Mr and Mrs Humus
Tasty dishes at Mr and Mrs Humus, a student favourite that’s famed for, naturally, its hummus dishes and low prices. Here an immense meze platter for two costs just £21
Bonn has a burgeoning food scene. Pictured is an outdoor cafe on Heerstrasse in the centre of the city
Look for the green and white fence festooned with a mosaic of old German children’s LPs and you’re at the entrance to the cute back garden of this student favourite; famed for, naturally, its hummus dishes and low prices.
Falafels and shakshuka are the order of the day here, with an immense meze platter for two (though it could feed four) costing just £21. (mrandmrshumus.de)
What to see
House of the History Of Federal Republic Of Germany
Don’t let the name put you off. This is one of the most fascinating museums in Germany, telling the story of the country during the Cold War. You’ll need two hours to see it properly but if you’re in a hurry, don’t miss the smaller exhibitions showing life on both sides of the Berlin Wall. (Free, hdg.de/haus-der-geschichte)
At Beethoven’s childhood home, pictured, visitors can see the composer’s original handwritten sheet music and his last pianoforte
He left for Vienna when he was 21, but Bonn is the home town of Ludwig van.
Roam the creakiest floors in Germany to explore his handsome childhood home, which is full of original handwritten sheet music, his last pianoforte and a collection of the immense ear trumpets the genius used to battle his increasing deafness. (£8.55, beethoven.de)
Bundesstadt and food market
Don’t miss the eateries selling local cheeses, meats and fruit galore outside Bundesstadt, the city’s baroque old town hall (pictured)
Everyone from Haile Selassie to JFK posed outside the baroque old town hall when Bonn was a capital city. The building is still a beauty, but the food trucks on the square outside are more lively these days.
There’s local cheeses, meats and fruit galore but the longest queues are, justifiably, at the Die Currywurst stand, which does an array of old-school bratwurst and the lesser known rindswurst (beef sausage) with chips for £5.
Bonn Botanical Gardens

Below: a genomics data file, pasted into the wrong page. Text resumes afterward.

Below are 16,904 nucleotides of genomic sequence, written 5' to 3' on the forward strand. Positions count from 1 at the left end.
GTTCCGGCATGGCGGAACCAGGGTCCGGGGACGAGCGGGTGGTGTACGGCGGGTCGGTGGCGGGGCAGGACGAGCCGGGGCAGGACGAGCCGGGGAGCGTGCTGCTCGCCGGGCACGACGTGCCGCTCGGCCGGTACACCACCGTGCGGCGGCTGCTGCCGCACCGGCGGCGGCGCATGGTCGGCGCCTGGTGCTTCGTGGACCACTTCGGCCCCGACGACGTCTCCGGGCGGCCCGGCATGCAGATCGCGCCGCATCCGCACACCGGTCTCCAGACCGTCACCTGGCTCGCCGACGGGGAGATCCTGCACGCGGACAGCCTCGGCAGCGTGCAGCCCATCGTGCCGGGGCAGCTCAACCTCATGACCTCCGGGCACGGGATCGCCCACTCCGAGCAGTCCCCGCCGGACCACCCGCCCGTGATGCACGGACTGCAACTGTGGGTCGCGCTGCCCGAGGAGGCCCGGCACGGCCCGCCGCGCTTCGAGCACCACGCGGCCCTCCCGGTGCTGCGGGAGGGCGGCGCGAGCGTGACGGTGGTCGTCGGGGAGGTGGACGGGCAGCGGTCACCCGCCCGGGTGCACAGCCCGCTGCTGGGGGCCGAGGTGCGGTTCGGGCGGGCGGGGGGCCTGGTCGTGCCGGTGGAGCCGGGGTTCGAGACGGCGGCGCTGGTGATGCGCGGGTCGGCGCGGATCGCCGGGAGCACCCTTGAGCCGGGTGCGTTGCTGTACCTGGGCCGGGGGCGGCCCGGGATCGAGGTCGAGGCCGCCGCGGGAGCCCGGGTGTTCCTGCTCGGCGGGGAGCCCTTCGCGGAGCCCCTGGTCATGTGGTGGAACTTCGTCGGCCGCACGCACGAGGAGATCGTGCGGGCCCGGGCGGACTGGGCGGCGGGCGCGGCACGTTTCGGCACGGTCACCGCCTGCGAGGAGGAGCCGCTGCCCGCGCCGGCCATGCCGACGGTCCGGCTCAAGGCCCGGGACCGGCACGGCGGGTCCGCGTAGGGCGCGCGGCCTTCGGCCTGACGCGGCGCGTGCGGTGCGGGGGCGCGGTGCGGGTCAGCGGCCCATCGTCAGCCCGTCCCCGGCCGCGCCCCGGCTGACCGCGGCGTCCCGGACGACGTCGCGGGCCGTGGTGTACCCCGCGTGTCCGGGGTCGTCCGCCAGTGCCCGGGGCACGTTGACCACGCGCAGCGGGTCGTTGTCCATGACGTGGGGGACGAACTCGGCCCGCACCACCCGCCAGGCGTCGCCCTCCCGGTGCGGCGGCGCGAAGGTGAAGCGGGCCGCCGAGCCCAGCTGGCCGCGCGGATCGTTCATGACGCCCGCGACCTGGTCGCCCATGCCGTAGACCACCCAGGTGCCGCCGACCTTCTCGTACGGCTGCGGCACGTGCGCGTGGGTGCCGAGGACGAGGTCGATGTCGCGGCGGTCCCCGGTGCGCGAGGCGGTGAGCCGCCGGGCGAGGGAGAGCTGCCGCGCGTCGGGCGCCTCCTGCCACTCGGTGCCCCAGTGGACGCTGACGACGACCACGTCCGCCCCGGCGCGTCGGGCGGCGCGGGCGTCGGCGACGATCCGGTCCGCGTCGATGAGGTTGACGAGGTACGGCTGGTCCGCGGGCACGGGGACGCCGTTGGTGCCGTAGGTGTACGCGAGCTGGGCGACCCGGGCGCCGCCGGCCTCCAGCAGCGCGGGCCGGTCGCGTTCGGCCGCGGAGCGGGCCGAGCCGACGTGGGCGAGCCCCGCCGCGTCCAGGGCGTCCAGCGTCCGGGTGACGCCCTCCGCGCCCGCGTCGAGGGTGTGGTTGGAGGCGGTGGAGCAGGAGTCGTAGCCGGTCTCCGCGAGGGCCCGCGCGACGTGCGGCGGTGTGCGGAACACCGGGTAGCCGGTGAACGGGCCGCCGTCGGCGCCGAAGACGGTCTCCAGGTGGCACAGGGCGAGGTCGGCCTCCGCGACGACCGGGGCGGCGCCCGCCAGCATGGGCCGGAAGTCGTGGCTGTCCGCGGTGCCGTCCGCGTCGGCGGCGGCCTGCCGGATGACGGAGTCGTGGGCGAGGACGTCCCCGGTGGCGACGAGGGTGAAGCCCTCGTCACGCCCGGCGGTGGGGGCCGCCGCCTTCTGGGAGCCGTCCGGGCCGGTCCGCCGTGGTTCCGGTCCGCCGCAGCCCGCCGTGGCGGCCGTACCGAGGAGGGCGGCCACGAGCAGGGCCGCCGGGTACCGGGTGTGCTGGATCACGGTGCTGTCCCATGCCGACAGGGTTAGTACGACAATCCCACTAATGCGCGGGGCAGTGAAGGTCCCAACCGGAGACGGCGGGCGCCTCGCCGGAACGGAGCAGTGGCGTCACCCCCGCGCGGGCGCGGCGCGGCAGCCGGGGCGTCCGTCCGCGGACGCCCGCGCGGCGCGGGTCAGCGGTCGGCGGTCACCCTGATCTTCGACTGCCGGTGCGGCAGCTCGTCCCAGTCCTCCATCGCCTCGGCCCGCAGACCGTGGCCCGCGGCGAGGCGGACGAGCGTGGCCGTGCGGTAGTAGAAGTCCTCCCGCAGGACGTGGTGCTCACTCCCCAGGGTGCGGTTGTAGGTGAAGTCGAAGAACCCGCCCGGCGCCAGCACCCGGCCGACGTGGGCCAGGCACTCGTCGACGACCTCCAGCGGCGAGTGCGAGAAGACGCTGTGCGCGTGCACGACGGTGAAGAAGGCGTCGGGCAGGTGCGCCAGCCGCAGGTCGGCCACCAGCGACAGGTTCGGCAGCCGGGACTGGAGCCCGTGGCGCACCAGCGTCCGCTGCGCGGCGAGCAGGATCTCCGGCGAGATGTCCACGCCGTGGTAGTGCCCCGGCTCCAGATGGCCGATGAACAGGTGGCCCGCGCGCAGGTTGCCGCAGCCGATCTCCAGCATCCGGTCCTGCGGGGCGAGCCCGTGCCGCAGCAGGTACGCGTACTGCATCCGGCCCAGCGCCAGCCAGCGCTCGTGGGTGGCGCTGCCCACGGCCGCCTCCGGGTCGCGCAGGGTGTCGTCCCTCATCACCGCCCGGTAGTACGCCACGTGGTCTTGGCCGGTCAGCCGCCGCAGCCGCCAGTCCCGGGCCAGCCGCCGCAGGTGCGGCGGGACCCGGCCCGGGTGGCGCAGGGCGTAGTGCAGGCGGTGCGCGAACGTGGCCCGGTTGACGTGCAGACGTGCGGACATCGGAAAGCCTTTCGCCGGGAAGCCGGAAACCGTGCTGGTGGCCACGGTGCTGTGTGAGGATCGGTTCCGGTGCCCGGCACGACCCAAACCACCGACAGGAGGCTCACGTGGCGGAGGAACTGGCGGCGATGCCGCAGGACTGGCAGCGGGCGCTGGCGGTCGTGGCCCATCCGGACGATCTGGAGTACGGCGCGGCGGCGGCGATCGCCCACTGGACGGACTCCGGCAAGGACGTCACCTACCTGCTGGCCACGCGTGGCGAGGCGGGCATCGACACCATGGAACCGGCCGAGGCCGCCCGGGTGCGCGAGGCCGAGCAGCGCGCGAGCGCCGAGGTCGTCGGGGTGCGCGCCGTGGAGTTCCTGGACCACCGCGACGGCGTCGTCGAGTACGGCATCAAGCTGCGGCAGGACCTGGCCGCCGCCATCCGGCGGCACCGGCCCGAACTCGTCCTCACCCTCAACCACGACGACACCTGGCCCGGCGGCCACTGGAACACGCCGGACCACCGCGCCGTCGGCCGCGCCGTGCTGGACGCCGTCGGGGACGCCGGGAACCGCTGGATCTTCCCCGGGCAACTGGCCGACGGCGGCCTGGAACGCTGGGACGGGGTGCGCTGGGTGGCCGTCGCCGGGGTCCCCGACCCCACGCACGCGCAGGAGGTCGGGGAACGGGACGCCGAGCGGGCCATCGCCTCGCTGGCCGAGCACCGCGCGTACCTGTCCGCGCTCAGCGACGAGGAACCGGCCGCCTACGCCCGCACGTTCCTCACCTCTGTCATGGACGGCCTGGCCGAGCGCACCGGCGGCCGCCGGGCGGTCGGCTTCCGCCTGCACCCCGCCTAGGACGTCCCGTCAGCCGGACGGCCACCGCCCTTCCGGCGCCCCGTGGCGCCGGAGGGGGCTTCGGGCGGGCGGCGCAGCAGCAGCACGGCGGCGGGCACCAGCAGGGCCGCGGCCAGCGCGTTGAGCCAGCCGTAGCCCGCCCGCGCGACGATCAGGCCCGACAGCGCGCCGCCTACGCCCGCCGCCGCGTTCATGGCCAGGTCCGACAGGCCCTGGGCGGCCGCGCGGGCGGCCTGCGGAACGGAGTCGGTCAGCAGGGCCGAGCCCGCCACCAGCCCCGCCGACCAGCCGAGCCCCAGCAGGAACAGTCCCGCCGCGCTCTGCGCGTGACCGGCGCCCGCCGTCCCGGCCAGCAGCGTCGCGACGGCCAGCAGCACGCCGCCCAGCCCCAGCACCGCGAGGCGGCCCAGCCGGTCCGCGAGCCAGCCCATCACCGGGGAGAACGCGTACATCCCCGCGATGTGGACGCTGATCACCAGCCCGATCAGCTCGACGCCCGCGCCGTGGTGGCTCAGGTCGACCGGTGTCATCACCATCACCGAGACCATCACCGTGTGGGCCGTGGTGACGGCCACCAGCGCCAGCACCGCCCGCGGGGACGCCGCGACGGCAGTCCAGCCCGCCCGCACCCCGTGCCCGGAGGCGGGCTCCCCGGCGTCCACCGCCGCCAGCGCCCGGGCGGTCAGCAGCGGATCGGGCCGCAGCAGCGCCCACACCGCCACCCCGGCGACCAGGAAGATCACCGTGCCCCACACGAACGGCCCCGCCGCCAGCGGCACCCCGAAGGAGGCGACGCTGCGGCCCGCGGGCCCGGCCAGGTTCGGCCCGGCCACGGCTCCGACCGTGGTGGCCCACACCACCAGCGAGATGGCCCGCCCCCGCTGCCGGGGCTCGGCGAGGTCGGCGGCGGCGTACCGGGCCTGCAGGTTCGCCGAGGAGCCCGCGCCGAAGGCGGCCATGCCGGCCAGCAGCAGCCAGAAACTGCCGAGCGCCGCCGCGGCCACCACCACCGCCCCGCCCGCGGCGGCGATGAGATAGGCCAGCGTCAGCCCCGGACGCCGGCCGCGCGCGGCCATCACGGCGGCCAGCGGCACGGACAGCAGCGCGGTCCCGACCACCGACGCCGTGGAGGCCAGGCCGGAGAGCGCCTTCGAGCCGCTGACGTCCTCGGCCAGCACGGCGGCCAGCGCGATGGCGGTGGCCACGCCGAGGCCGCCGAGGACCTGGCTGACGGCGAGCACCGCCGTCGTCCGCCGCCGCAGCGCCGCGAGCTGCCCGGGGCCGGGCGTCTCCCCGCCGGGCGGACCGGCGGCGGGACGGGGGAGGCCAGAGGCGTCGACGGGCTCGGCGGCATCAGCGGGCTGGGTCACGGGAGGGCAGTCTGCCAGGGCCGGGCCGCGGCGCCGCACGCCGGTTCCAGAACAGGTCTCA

Pictured are the huge water lilies at the Botanical Gardens, which are located on the outskirts of the city
Inside the Botanical Gardens, you’ll find Poppelsdorf Palace, pictured, a Baroque beauty that now belongs to the city university
Ducks and Nile geese galore strut with impunity around this serene retreat on the outskirts of the city. In summer, the water lilies grow so huge in the ponds that it’s claimed two babies could sit on them safely.
The lotus flowers and the Beethoven rhododendron are all eclipsed, however, by the honey and mustard-coloured Poppelsdorf Palace, a Baroque beauty that now belongs to the city university. (Free on weekdays, £2.50 weekends, botgart.uni-bonn.de)
Bonner Munster cathedral (pictured) has reopened to the public after four years of renovation. Make sure to visit its lily-filled cloister garden
Open after four years of renovations, this is a typically bombastic German cathedral complete with wonky steeple and a miasma of gold, gilt and marble.
Head through the building to the other side and you’re in one of Bonn’s best-kept secrets, the nearly always deserted cloister garden filled with lilies. (Free, bonner-muenster.de)
Eurostar (eurostar.com) has direct trains from London St Pancras to Brussels from £78 return. Deutsche Bahn (bahn.com) has trains from Brussels Midi to Bonn via Koln with a journey time of about 2hr 30min. Return tickets from £65. More info at germany.travel.